While “modern” psychology seems to deny or ignore the concept of the “nervous breakdown” it still exists in common parlance because it is a simple way to describe a sincerely difficult issue.
The main issue is that the words “nervous breakdown” do not actually tell you what the true diagnosis is. It can be anything from a specific and genetic chemical imbalance that leads to psychosis, or it can be an acute attack of some trauma based illness.
What it describes, particularly to the layperson, is a situation. In essence, the person’s life has become so overwhelming, so stressful, so painful that the person literally cannot function in concert with the rest of the world. It can range from the stereotype of the depressive (i.e. can’t make themselves even get out of bed) to a total disconnect from the real world, in an effort to escape the overwhelming stimulus.
In my particular case, I have had a total of four of these in my lifetime. And only in relation to the most recent one (the one I’m still fighting), have I ever given myself the grace to take things one day at a time, and try to become healthy again.
My very first nervous breakdown is actually quite normal for some college students. I attempted to take too much of a credit load, striving for a double major in two creative fields, that I simply overloaded my ability to succeed in any of my classes. But, somewhat because I was first in college in the late 80s/early 90s, there was very little counseling support from my supposed “college adviser.” So, I ended up not going to classes, and eventually was forced to drop out. I immediately got a job, so I pushed all of the emotional and mental issue down deep inside, to focus on the reality of having to make a living.
Things went along fairly normally. I met and married my ex-husband, and we developed our life together. Then came my next breakdown, this time triggered by the death of my best friend, and the death of my youngest brother, at a time when my ex-husband was ALSO mourning the death of his father (yes, his father abused him in many horrid ways, but there is still an impact on someone when their father dies – in this case, it meant I had even less emotional support than my ex-husband was ever able to give me). This destroyed my life for quite a long time. I tried, though, to put it behind me like I did with the first one. Repressing all of that was not my best choice of self-care.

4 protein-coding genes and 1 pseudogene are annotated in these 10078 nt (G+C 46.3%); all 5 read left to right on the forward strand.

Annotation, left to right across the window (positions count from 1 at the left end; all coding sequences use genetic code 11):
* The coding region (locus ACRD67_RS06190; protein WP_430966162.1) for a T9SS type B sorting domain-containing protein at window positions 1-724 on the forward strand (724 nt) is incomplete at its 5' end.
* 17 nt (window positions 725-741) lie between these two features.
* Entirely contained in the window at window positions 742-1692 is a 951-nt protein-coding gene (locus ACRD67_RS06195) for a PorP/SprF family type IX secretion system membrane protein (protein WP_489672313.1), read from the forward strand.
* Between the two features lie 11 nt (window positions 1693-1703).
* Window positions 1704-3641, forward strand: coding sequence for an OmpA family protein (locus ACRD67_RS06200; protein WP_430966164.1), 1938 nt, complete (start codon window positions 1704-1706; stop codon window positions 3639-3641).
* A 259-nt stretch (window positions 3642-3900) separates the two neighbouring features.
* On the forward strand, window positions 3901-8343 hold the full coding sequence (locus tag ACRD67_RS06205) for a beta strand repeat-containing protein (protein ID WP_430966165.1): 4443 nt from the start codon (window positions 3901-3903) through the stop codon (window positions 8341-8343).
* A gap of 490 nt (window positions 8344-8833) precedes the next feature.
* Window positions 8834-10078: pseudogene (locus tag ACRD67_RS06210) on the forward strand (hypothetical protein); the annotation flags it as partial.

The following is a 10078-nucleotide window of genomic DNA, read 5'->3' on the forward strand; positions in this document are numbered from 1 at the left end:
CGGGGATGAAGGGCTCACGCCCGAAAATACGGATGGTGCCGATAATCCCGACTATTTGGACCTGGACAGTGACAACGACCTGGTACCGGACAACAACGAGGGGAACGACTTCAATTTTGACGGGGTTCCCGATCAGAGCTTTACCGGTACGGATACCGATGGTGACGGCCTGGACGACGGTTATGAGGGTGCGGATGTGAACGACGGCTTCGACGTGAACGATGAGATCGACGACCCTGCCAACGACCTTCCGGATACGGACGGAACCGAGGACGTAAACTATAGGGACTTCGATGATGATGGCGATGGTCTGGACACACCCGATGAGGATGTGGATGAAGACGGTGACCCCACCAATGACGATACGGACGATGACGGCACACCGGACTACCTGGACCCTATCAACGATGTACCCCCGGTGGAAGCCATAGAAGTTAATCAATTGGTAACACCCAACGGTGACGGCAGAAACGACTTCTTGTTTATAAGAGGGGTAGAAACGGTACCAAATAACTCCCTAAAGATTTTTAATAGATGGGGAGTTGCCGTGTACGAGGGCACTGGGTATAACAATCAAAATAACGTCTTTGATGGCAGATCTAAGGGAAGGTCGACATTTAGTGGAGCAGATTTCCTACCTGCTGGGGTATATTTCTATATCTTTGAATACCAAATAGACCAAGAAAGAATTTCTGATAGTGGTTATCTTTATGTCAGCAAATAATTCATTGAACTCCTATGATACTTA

Then came the one around the same time as my ex-husband’s last attempt at suicide. Since all of the symptoms seemed to point at my work being the issue, that’s what I focused my attention on. Obviously, it was the job that was the problem. Now that I have 20/20 hindsight, the reality becomes crystal clear for me. The anxiety, the high blood pressure, the stress – it all came down to having just as much stress in my day job as I had at home. One set of stresses was hard enough, having non-stop stress day and night was too much.
Now, I’m in my last one, which started approximately around the same time that our first wife left us. And while I had not yet hit rock bottom, I can see that they were poking up through the fog even then. It took another six months for me to crash down on those rocks.
I’m still pulling the pieces together from that crash. I don’t have the ability to think as clearly as I used to. Self-care sometimes just doesn’t happen. Sometimes sleep is the only thing I can do.
But the one thing I’ve promised myself, and that my sister supports me in dealing with, is that I am going to take the time it requires to FULLY recover this time. No repression, no stuffing things deep inside so I can take care of other people, no giving everyone else all of my energy and time and life. And, because I’ve put it off so long, and repressed so much, I can’t see that changing any time soon. I’m STILL finding new places where I’m broken. I’m STILL finding pus-filled wounds in my soul and heart.
And for once in my life, I’m going to take the time I deserve to heal.